The answer to the dilemma is to develop leadership development programs that are reflective of the Soft-Hard Skills/Management Level mix in your company.  In doing so, you would better satisfy the business needs (which are typically far different than training needs) of your line executives, who are the ultimate customer.  Moreover, the content of these programs should practically apply the appropriate skills to the leader’s actual business objectives, plans, challenges, risks and problems.

HR and Leadership Development Reputations

Here’s the harsh but true business reality regarding these reputations in most companies. 

Regarding HR, in survey after survey for decade after decade, the CEO and top line management executives have stated that they do not consider their HR leaders as an equal business partner primarily because they have little pragmatic operational, financial or strategic understanding of the business and are almost exclusively concerned with their administrative responsibilities.  In the past and today, the HR function has struggled mightily to convince the CEO and line executives of its worth to the company as being comparable to the worth of the other functions.  Unfortunately, the HR function has not been able to demonstrate, in a pragmatic way, exactly HOW its services can DIRECTLY help the CEO and its line executives to achieve the company’s critical business objectives and strategies.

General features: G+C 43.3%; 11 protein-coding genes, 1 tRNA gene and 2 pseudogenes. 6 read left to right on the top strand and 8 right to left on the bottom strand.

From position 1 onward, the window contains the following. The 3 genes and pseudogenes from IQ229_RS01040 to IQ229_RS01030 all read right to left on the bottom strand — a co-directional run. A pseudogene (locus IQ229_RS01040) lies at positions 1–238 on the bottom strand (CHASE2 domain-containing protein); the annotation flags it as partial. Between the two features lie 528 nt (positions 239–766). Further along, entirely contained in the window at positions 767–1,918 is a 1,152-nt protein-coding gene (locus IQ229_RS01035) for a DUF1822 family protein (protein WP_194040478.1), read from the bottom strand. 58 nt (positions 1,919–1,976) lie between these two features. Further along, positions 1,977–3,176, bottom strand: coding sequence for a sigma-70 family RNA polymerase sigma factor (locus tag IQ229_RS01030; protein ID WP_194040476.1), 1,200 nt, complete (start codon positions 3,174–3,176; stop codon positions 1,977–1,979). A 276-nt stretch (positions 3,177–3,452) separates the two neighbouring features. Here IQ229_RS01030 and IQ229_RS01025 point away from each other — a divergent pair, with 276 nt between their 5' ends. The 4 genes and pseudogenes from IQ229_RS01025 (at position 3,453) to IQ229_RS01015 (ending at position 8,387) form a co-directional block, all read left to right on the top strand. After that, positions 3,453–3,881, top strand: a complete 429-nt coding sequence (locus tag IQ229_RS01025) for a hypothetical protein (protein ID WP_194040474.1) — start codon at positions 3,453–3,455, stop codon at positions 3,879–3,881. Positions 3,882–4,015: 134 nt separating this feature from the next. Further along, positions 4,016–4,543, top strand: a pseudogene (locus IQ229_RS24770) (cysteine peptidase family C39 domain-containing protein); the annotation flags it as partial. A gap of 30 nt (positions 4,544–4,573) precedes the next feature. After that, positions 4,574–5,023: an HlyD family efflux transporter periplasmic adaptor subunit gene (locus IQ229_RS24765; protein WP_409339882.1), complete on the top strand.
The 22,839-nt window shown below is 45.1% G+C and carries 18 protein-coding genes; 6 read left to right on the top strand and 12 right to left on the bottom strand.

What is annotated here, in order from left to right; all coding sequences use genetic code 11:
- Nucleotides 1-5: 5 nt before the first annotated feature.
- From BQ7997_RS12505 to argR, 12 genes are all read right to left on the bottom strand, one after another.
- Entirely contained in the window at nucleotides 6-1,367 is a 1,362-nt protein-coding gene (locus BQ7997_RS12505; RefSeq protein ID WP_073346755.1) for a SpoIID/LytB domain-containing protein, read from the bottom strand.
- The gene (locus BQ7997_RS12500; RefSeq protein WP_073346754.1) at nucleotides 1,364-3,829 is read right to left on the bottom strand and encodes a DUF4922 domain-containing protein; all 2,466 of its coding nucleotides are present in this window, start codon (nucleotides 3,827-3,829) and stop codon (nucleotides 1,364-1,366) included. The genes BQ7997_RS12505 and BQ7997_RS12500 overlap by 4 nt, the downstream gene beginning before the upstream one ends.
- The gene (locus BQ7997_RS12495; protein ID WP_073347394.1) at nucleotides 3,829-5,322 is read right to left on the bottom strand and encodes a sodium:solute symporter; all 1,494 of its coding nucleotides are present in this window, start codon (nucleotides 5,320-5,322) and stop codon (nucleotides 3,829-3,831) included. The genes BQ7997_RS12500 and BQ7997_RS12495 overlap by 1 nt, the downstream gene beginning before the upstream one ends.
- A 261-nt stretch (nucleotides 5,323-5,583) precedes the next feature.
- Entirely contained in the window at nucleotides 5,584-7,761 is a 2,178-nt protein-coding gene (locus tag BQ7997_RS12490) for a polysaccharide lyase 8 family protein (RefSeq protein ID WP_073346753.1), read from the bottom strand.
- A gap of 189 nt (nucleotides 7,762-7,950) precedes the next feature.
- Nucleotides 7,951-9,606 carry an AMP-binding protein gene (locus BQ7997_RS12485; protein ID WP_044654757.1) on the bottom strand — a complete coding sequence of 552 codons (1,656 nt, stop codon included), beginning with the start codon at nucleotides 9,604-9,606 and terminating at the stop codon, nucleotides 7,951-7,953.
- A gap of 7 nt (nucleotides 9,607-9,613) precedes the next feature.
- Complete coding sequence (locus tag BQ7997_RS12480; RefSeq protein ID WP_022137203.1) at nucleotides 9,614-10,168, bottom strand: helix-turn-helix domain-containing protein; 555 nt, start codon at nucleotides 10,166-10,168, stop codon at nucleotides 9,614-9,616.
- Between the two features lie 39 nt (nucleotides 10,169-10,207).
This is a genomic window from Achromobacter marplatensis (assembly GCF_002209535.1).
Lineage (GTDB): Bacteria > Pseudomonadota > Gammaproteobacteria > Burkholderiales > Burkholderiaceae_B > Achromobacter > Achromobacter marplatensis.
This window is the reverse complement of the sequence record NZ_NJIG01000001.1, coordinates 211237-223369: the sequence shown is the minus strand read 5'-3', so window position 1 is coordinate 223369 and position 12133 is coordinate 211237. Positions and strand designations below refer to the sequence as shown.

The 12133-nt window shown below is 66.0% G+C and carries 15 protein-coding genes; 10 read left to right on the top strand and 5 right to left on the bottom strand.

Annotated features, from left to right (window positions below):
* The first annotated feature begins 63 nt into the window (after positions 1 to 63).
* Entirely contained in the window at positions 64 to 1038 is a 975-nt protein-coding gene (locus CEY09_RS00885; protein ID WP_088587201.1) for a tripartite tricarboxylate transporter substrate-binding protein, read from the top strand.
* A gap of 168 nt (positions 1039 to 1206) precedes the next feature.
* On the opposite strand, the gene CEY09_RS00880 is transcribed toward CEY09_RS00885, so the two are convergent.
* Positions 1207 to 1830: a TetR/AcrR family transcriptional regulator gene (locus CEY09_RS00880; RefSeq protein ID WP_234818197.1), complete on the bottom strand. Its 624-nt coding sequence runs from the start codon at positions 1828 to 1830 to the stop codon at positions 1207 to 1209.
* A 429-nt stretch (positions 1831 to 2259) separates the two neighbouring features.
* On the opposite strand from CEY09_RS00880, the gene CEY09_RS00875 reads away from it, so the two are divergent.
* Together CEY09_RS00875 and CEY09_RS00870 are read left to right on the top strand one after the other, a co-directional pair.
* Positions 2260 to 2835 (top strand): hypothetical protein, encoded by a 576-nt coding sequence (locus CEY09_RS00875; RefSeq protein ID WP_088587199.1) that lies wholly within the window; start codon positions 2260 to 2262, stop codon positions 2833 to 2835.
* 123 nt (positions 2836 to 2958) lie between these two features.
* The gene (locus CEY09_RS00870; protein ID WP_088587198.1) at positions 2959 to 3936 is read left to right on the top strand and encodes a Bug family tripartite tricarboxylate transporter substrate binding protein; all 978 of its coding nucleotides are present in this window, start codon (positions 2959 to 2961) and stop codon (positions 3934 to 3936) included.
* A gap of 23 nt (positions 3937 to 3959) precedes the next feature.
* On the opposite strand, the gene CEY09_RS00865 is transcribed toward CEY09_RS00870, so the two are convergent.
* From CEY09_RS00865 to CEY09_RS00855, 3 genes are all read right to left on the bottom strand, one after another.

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Regarding Leadership Development, the CEO and top line management executives have stated that their programs, especially those for middle and higher levels of management, have failed in their eyes primarily because they have offered little practical business value.  Simply covering soft skills, devoid of their relationship to the hard skills that are used by the leader to achieve the position’s business objectives, is not a realistic approach because it does not consider the leader’s associated challenges, problems and risks.   

Both of these negative reputations represent an opportunity for HR and Leadership Development management to address them in a positive way by covering the appropriate hard and soft skills together within the practical business context of the leader’s complex and difficult business reality of achieving certain critical business objectives.  If this is achieved, both reputations can be greatly improved.

Advantages of Teaching Hard and Soft Skills Together

  1. The company and division’s ability to achieve some of its business objectives and strategies will be enhanced.
  2. The practical business value of appropriate leadership development programs will be recognized by line management executives as a practical way to achieve some of its business objectives to which they are held accountable by the CEO and the Board of Directors.
  3. By providing practical business value in the appropriate leadership development programs, HR will clearly demonstrate its ability to be an equal business partner to its line management peers.